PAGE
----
Adcraft President Bela Kogler says the biggest challenge is convincing out-of-state workers to move to Detroit.
In a bid to reverse the tide, Adcraft and its member agencies formed the Talent Team, whereby the club’s website is used to promote living, working, and playing in Detroit. The team is contemplating devising a road show that travels outstate and out-of-state to recruit advertising talent.

The effort is one example of the way Adcraft responds to its members’ changing needs, says Kogler, sales manager for Time Inc. The club has held career symposiums for college students, but recently added an executive learning series for more experienced members. It also introduced a social event, “Mad Men and Women of Detroit,” playing on the popularity of the Mad Men cable TV series. There’s also a billiards tournament, ski trips, and a bowling league that reportedly is the oldest in the U.S.

“A lot of what we do is recreational, it’s social. But at the end of the day, a lot of advertising is about relationships,” Kogler says.
Those relationships have been much of what advertising — if not all of business — has been about since Frank J. Campbell and Henry T. Ewald formed the Detroit Adcraft Club in 1905 with 30 charter male members. Women could not join until 1974. Membership grew to 3,500 in the 1990s, but dwindled to 1,500 during the recent recession, Davis says. But Kogler says she is working with the agencies to increase those numbers.

Davis, who was a member off and on for about 10 years and is the club’s first female executive director, says one of the first things she did when she took the reins in August 2010 was invest in and revise the club’s use of technology, moving from a server to cloud computing and creating plans for mobile apps.

She says the club owes its survival to a nimble staff that’s willing to change something if it’s not working. She also gives a nod to members who are passionate and committed to the organization’s success. Their attitude, even when everyone was dispirited during the depths of the recession, is: “This organization’s too important to us; it’s not going down,” Davis says.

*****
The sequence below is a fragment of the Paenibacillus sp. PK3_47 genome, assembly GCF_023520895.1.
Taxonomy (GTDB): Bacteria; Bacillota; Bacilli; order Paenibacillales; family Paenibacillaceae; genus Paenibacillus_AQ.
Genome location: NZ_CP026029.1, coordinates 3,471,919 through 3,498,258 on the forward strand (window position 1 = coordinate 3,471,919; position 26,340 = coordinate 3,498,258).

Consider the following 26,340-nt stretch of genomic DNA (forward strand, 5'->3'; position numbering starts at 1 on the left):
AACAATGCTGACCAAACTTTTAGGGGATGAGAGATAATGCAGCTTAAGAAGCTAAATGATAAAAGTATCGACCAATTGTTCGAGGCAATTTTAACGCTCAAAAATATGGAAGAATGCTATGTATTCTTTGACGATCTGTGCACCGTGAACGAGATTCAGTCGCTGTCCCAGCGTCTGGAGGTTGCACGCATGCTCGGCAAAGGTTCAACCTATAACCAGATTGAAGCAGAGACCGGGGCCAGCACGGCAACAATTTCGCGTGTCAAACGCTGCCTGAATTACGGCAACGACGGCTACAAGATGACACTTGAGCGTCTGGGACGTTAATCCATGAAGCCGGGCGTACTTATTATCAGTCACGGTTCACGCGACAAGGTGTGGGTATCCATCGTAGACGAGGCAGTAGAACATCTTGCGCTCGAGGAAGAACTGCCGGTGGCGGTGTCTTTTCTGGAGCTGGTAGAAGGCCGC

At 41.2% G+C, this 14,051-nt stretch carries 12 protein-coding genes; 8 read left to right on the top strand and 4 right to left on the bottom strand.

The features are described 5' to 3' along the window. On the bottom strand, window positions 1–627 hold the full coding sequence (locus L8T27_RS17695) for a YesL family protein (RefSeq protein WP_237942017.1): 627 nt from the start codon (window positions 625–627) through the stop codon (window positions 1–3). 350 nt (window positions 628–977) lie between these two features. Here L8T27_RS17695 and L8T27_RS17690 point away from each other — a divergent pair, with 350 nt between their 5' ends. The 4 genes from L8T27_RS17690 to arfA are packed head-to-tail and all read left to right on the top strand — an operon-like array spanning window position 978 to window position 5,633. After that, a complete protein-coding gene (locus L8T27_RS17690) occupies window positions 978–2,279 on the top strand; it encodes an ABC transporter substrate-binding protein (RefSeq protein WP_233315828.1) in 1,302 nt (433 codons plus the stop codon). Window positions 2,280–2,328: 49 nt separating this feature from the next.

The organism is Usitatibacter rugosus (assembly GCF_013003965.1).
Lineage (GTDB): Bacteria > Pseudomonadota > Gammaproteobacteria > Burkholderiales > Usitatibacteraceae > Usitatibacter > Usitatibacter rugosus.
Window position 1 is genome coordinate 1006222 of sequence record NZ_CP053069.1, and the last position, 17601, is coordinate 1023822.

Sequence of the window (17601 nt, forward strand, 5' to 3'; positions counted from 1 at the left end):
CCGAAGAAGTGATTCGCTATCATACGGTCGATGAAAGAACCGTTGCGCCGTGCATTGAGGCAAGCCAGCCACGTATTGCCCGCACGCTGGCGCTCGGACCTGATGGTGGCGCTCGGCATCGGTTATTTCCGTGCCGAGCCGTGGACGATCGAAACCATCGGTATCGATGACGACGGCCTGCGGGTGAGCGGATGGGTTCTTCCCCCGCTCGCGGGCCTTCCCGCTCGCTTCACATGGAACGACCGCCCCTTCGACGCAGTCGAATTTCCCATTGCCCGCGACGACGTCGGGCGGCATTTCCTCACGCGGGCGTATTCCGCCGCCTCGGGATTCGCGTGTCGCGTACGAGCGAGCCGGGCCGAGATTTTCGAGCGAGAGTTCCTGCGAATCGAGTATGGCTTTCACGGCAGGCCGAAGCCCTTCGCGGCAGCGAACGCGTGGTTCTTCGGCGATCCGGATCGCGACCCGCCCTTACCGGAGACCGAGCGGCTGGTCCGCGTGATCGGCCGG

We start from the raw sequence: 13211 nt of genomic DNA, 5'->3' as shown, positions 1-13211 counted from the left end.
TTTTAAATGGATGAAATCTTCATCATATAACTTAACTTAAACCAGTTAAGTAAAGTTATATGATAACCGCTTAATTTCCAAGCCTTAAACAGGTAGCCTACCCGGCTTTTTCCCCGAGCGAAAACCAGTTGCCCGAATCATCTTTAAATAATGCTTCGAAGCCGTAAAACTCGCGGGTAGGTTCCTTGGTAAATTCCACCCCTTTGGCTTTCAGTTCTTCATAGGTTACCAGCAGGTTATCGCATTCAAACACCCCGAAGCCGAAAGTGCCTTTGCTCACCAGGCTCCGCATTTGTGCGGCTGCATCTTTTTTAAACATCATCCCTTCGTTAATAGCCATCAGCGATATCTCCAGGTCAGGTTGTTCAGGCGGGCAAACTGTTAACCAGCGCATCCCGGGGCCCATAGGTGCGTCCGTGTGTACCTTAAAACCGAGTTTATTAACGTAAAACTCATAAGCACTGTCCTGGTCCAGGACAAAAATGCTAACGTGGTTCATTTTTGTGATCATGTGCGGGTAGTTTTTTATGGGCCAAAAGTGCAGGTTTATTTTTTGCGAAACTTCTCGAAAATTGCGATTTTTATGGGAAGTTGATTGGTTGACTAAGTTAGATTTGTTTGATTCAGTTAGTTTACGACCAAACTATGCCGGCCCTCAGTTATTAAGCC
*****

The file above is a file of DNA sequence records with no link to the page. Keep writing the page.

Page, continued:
Reinventing the Office

Walk into a Panera Bread at lunchtime, and you’ll be hard pressed to find a vacant seat. It’s not just the food, although Panera has legions of devoted diners. Many of the customers have a smart phone and laptop parked next to their soft drink and sandwich, and use Panera as their ad hoc office.

It’s a trend that hasn’t gone unnoticed by the people who make Steelcase furniture.

In fact, growing numbers of employees at Steelcase’s headquarters in Grand Rapids are, like many of Panera’s patrons, untethered to an assigned office or desk. Armed with a cell phone, laptop, or tablet, they work alone in lounges or in the company’s work café, or gather as a group in designated team meeting spaces.

Stav Kontis, a Steelcase brand communications manager who has been with the company for 24 years, had her own desk until four years ago. “In fact, I think having a desk would be a disadvantage with the way people work today,” she says. The lack of an assigned desk also promotes efficiency. Instead of waiting to schedule a meeting, she may run into a colleague and get her business done more quickly. “I often go to the work café just hoping to run into someone I need to speak to,” she says.

The company has not only changed where and how its employees do their jobs; it has grown dramatically since a dozen stockholders formed the Metal Office Furniture Co. in 1912. The name “Steelcase” existed as a brand before the company adopted it as its overall name in 1954. Steelcase has grown from 15 employees in Grand Rapids to 12,000 in the United States, Asia, Europe, and the Middle East.

And its annual sales have grown, too, from $76,000 in 1912 to $2.4 billion in 2011.

The firm’s range of products has varied over the years. The company first started to diversify from filing cabinets and safes in 1914, when it manufactured steel wastebaskets. Other more modern innovations include office furniture in colors, ergonomic seating, and modular workstations. Today, customers can purchase office furnishings and order moveable walls and floors to better access and change data lines, power outlets, and air-handling systems.

Steelcase has diversified its customer base, as well. In addition to servicing office users, the company furnishes classrooms and inpatient floors in hospitals.

One of Michigan’s most recognizable brands, Steelcase continues to stay in the forefront by recycling office furniture and packaging containers. It also has made a big push to service people who work from home, and constantly studies how graduates enter the workforce. Reflective of young recruits, Nancy Hickey, senior vice president and chief administrative officer, says the company will continue to adapt and change to meet consumer needs. “In many ways, my office is my smart phone,” she says. db